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Part II of my review is in the product discussion:
My emotional response, as much as I love the sheer smarts of the module, how it plays etc., still considers this somewhat inferior to Richard Develyn's best works. Mind you, that does not say much - Richard's modules have continuously scored my highest possible accolades and even made the number 1 spot of my Top Ten of a given year; I'm complaining here at a level that most authors cannot dream to reach.
Why? Well, while I do not require a breath-taking story-line, it remains a huge plus and this one, with its subtext being so layered, has the main story suffer a bit; if you do not care for semiotics and symbolism, you'll miss out on some of the module's appeal, since the basic plot is pretty simple. Secondly, the subtext and diversified theme of the module ultimately render the encounters themselves hazy, dreamlike - a good GM can make them feature in a manner that will remind you of the logic of dreams, hence also my reference to "Twilight of the Ice Nymphs" before. (If you require a less pretentious allusion: Picture a symbolism akin to the one of the original "Death Bed, the Bed that Eats," only less convoluted, game-themed and skippable via "I attack it." and similar methods.)
Ultimately, Holy Island is, much like its predecessors, an adventure that can be considered art. However, it is an art that may be less accessible in its entirety than previous modules. The non-analyzing way to play this beast, obviously grounded in Silver Age comic-book aesthetics, is something, alas, utterly and completely lost on me, for while I recall my enjoyment regarding that time of my life, I unfortunately completely lack the psychological capability to access this memory through the haze of nostalgia goggles due to my excellent memory.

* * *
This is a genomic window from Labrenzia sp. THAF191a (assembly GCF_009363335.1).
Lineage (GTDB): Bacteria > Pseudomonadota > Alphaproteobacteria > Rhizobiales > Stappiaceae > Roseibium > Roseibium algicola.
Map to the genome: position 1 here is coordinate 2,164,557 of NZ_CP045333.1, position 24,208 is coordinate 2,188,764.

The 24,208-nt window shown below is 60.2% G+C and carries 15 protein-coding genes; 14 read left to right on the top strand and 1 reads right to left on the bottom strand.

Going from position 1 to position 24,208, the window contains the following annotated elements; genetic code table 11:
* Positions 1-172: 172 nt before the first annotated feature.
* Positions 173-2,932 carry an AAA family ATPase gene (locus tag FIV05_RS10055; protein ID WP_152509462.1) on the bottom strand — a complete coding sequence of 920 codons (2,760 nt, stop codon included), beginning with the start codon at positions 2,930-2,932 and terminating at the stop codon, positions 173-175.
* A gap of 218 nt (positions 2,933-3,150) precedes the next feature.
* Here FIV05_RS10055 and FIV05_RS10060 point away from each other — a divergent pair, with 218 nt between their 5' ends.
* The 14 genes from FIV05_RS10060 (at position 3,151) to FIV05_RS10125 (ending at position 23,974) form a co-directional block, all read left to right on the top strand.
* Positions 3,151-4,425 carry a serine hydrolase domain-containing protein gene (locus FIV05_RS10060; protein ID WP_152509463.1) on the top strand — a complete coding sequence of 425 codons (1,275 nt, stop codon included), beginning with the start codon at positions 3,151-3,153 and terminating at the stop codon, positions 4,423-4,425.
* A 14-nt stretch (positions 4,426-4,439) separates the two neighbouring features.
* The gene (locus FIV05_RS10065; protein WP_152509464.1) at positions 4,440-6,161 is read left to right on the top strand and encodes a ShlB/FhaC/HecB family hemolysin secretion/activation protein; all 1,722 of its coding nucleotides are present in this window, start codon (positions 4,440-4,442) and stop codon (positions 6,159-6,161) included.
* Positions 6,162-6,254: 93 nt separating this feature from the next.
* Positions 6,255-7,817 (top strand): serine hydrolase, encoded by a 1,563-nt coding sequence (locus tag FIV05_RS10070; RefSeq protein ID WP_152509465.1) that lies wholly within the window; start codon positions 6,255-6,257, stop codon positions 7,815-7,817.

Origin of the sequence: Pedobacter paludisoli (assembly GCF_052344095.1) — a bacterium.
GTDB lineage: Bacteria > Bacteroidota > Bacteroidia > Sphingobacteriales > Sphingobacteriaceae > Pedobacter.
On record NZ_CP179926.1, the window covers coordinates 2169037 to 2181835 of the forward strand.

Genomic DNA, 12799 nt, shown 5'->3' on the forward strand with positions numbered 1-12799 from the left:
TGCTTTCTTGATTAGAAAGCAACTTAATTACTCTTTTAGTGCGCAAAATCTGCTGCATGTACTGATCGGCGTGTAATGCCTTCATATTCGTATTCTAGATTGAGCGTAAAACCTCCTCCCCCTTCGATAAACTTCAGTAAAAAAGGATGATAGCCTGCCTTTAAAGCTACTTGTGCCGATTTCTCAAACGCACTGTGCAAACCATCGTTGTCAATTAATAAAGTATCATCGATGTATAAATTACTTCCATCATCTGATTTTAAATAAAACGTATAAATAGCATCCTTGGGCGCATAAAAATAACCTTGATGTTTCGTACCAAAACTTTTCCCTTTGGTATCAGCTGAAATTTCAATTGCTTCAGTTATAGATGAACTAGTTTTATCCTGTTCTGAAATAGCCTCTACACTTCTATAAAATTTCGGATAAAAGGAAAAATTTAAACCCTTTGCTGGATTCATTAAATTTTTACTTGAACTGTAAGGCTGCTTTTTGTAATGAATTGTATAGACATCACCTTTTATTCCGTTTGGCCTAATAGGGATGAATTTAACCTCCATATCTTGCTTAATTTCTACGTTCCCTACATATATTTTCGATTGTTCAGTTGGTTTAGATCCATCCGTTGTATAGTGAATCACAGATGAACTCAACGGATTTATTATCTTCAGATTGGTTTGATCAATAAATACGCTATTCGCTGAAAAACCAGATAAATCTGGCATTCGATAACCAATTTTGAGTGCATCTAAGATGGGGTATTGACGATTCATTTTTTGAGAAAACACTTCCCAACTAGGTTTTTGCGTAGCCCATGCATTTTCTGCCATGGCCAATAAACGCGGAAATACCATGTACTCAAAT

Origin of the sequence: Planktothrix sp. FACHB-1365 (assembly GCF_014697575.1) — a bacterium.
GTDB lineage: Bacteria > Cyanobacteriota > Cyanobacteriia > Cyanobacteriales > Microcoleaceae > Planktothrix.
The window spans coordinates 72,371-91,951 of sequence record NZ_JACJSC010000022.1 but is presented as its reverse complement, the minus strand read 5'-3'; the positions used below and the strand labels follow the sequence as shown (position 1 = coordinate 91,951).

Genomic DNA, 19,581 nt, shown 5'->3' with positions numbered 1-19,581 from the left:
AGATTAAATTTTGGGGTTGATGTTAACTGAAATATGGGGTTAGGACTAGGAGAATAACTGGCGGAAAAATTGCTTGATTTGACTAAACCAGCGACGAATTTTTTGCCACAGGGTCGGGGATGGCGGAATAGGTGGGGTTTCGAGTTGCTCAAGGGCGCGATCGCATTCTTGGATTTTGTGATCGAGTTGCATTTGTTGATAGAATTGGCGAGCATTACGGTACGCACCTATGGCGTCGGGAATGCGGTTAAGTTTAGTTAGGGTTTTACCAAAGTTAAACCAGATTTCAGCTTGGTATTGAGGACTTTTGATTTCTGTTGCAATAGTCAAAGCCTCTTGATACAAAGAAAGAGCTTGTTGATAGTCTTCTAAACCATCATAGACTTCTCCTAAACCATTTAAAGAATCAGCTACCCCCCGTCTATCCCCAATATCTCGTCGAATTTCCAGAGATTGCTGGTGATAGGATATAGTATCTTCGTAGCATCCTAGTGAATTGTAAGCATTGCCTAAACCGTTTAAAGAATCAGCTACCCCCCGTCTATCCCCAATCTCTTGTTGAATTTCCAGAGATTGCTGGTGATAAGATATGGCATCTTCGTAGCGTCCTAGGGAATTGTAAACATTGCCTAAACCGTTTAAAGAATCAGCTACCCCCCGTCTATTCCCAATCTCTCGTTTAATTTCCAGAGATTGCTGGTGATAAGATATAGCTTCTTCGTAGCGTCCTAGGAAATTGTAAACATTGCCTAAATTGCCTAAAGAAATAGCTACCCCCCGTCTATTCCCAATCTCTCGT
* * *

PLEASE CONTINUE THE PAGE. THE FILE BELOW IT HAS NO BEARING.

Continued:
One could say that the regular way, the standard running and reading experience of this module is just as lost to me as my overblown analysis of the subtext above may be lost on some of you out there. What ultimately makes me still consider this a superb module, in spite of its glitches, is the fact that it can be read, run and enjoyed as nostalgia-driven pop-corn cinema or as an intellectual exercise - or as anything in-between. This module is odd, but I am exceedingly glad it exists.
So if you do check this out, run it before shaking your head and walking off - you may just be surprised in more than one way. My final verdict will, pretty much exclusively due to the quality of the writing here, still clock in at 5 stars + seal of approval, in spite of an alarming rate of minor glitch-increases. I've been thinking quite a bit on whether to make this a candidate for my top ten of 2015 - but in the end, I will do so; not necessarily due to me particularly liking the plot or set-up, but due to the achievement in generating a unique feeling, mood and theme that I can sincerely call a jamais-vu-experience. Check it out - it's only 4 dollars, after all, and I'm confident you won't find a module this strange and unique at this price-point.
Reviewed first on endzeitgeist.com, then submitted to Nerdtrek and GMS magazine and posted here, on OBS and d20pfsrd.com's shop.